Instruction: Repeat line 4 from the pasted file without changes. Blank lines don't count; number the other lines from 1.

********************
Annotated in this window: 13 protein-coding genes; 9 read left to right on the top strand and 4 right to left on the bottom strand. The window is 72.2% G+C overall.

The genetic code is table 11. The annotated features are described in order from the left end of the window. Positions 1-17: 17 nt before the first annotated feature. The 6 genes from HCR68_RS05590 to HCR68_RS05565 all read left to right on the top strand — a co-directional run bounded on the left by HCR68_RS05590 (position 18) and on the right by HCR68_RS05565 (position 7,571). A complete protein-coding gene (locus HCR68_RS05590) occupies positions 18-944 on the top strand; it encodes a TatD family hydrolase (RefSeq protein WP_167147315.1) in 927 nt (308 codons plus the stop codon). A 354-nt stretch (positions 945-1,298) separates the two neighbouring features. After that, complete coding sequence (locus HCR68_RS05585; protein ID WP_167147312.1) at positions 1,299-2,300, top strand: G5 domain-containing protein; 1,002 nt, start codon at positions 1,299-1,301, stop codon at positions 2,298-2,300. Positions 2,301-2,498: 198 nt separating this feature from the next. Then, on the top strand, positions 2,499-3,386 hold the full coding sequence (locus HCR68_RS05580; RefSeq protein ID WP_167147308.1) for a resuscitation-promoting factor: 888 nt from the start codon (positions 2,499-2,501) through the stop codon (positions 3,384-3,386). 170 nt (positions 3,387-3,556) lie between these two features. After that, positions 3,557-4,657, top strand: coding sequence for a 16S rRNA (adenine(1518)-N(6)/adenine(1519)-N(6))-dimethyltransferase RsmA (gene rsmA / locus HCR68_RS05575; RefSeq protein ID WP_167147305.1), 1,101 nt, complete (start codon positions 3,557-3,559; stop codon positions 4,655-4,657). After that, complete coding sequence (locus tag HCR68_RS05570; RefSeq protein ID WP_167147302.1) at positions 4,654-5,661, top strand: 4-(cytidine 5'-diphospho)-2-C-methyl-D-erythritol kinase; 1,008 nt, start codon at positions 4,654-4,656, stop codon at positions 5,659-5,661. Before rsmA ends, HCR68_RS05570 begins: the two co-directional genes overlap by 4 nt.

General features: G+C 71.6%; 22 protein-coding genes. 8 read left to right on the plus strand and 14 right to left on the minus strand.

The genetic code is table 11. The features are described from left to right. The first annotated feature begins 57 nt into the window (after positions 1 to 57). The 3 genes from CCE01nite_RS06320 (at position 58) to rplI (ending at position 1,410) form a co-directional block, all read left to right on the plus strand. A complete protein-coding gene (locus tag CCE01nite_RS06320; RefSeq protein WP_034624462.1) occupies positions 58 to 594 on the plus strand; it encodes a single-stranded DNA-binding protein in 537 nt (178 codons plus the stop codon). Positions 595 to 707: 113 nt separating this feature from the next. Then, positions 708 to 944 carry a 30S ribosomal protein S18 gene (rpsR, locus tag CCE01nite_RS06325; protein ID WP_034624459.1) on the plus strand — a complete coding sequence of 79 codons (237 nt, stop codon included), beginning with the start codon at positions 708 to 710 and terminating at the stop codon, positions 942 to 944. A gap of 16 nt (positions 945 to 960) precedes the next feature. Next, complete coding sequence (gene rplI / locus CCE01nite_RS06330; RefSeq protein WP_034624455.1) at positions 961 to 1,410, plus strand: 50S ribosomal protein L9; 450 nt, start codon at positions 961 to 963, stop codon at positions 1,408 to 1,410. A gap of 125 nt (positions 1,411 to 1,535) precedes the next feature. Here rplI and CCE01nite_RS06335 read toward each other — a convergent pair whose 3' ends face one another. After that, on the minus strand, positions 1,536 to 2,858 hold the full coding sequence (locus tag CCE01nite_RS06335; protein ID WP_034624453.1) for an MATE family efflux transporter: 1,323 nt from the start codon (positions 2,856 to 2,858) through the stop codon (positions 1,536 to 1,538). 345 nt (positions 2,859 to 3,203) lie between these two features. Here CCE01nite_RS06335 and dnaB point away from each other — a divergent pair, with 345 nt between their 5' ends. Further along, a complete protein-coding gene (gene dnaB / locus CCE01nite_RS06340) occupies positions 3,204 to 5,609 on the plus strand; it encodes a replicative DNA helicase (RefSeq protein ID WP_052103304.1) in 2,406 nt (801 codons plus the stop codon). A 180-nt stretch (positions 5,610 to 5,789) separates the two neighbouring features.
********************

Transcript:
The genetic code is table 11. The features are described from left to right. The first annotated feature begins 57 nt into the window (after positions 1 to 57). The 3 genes from CCE01nite_RS06320 (at position 58) to rplI (ending at position 1,410) form a co-directional block, all read left to right on the plus strand. A complete protein-coding gene (locus tag CCE01nite_RS06320; RefSeq protein WP_034624462.1) occupies positions 58 to 594 on the plus strand; it encodes a single-stranded DNA-binding protein in 537 nt (178 codons plus the stop codon). Positions 595 to 707: 113 nt separating this feature from the next. Then, positions 708 to 944 carry a 30S ribosomal protein S18 gene (rpsR, locus tag CCE01nite_RS06325; protein ID WP_034624459.1) on the plus strand — a complete coding sequence of 79 codons (237 nt, stop codon included), beginning with the start codon at positions 708 to 710 and terminating at the stop codon, positions 942 to 944. A gap of 16 nt (positions 945 to 960) precedes the next feature. Next, complete coding sequence (gene rplI / locus CCE01nite_RS06330; RefSeq protein WP_034624455.1) at positions 961 to 1,410, plus strand: 50S ribosomal protein L9; 450 nt, start codon at positions 961 to 963, stop codon at positions 1,408 to 1,410. A gap of 125 nt (positions 1,411 to 1,535) precedes the next feature. Here rplI and CCE01nite_RS06335 read toward each other — a convergent pair whose 3' ends face one another. After that, on the minus strand, positions 1,536 to 2,858 hold the full coding sequence (locus tag CCE01nite_RS06335; protein ID WP_034624453.1) for an MATE family efflux transporter: 1,323 nt from the start codon (positions 2,856 to 2,858) through the stop codon (positions 1,536 to 1,538). 345 nt (positions 2,859 to 3,203) lie between these two features. Here CCE01nite_RS06335 and dnaB point away from each other — a divergent pair, with 345 nt between their 5' ends. Further along, a complete protein-coding gene (gene dnaB / locus CCE01nite_RS06340) occupies positions 3,204 to 5,609 on the plus strand; it encodes a replicative DNA helicase (RefSeq protein ID WP_052103304.1) in 2,406 nt (801 codons plus the stop codon). A 180-nt stretch (positions 5,610 to 5,789) separates the two neighbouring features.